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ERIC Number: ED559874
Record Type: Non-Journal
Publication Date: 2013
Pages: 225
Abstractor: As Provided
Reference Count: N/A
ISBN: 978-1-3033-2340-9
ISSN: N/A
Engaging First Graders in Transformational Early Childhood Emergent Learning Themes
Pendergrass, Amanda Daniel
ProQuest LLC, Ph.D. Dissertation, The University of Alabama at Birmingham
The purpose of this qualitative case study was to encourage learners to care for others and make a difference in the world through Reggio Emilia-inspired teaching and learning practice that promoted transformational education. Students were anticipated to take an active role in helping to develop the transformational educational curriculum. Students recommended ways of making a difference in their school, neighborhood, and community while investigating a learning theme of their interest and choice. A total of 15 first grade students and nine parents participated in this study. Limited literature exists on the topic of Reggio Emilia-inspired early childhood classrooms and recycling projects involving children in central Alabama schools, specifically with transformative education as the goal. This study worked towards filling a gap in the literature to describe how valuing children's ideas can lead to authentic discussions, research, and projects, ultimately establishing a transformational project in the school community of the children. A case study design was selected to address this deficiency. This research addressed the lack of knowledge and understanding to use a Reggio Emilia-inspired approach in the classroom to promote transformational education through recycling. A case study was developed to answer the following questions: 1. What does transformation education look like in a first grade classroom? 2. How do first grade students in central Alabama play an active role in helping to develop the transformational education curriculum? 3. How do first grade students in central Alabama recommend ways of making a difference in their school, neighborhood, and community while investigating a learning theme of their interest and choosing? 4. How do family members describe their children's involvement in a transformational education curriculum? The participants for this study were selected using a purposeful sampling technique. Data was collected for four months. Field notes, observations, student interviews, student learning logs, classroom charts, parent questionnaires, student drawings, photographs, email messages, and a student-created class book were collected. Themes and sub-themes were identified and reported to answer the research questions. A cross-case analysis and discussion were provided. [The dissertation citations contained here are published with the permission of ProQuest LLC. Further reproduction is prohibited without permission. Copies of dissertations may be obtained by Telephone (800) 1-800-521-0600. Web page: http://www.proquest.com/en-US/products/dissertations/individuals.shtml.]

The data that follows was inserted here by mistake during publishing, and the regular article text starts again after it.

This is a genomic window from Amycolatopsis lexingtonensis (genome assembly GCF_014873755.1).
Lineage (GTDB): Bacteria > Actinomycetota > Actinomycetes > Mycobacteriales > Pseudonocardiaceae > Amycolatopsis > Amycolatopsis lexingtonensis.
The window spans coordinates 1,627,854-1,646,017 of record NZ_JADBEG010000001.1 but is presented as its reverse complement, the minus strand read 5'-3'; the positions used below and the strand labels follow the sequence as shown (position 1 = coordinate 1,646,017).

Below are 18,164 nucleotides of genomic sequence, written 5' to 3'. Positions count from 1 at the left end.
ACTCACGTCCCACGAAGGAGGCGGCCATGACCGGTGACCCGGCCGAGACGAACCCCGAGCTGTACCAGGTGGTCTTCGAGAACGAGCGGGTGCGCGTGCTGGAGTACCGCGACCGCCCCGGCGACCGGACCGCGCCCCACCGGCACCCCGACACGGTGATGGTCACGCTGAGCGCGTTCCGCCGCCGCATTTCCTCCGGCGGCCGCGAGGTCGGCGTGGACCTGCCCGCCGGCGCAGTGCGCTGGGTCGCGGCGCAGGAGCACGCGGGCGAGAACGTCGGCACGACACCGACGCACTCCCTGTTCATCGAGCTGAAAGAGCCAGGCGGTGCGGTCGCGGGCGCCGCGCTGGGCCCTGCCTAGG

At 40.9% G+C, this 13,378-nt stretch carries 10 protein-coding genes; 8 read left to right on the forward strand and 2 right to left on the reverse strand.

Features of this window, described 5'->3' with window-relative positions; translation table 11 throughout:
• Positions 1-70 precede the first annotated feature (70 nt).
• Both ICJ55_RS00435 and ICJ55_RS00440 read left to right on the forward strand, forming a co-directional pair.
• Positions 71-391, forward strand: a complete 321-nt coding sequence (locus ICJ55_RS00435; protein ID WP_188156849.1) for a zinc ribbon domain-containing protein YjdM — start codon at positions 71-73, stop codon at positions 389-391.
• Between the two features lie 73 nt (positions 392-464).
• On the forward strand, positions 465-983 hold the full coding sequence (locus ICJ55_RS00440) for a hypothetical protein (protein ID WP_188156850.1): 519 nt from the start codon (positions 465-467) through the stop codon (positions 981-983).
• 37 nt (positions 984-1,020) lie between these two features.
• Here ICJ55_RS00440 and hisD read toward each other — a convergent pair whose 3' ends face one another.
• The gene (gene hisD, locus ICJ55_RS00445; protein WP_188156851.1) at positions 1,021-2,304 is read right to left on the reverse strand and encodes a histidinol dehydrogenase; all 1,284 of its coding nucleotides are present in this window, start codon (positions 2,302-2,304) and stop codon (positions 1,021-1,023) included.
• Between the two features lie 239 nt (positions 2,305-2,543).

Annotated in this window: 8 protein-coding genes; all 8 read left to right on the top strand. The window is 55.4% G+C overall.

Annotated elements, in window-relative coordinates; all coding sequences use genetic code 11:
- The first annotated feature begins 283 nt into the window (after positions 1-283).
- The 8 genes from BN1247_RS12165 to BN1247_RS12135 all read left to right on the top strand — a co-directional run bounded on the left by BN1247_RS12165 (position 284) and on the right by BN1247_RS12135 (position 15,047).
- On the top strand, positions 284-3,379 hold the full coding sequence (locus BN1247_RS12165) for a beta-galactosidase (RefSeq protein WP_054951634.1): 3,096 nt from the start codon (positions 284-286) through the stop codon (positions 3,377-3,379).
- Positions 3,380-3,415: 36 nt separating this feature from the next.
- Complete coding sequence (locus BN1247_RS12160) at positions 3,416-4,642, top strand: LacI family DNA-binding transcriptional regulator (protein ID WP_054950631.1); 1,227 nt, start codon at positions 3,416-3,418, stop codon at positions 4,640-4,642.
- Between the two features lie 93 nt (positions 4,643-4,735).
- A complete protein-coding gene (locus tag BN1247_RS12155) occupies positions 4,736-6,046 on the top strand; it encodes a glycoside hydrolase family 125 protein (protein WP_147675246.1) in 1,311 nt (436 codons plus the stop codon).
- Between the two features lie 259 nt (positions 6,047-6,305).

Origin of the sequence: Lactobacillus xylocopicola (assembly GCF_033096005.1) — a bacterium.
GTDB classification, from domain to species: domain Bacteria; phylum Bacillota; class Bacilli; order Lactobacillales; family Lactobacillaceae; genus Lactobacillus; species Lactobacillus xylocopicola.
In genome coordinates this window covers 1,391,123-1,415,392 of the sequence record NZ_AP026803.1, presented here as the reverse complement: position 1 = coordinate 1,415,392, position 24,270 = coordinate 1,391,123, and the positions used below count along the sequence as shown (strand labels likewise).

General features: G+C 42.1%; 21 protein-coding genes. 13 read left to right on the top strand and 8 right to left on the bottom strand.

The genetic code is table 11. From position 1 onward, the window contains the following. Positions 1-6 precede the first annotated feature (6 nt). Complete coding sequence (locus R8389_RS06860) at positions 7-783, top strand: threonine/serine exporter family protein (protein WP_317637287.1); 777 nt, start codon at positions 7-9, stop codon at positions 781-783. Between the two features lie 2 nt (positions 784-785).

ProQuest LLC. 789 East Eisenhower Parkway, P.O. Box 1346, Ann Arbor, MI 48106. Tel: 800-521-0600; Web site: http://www.proquest.com/en-US/products/dissertations/individuals.shtml
Publication Type: Dissertations/Theses - Doctoral Dissertations
Education Level: Early Childhood Education; Elementary Education; Grade 1; Primary Education
Audience: N/A
Language: English
Sponsor: N/A
Authoring Institution: N/A
Identifiers - Location: Alabama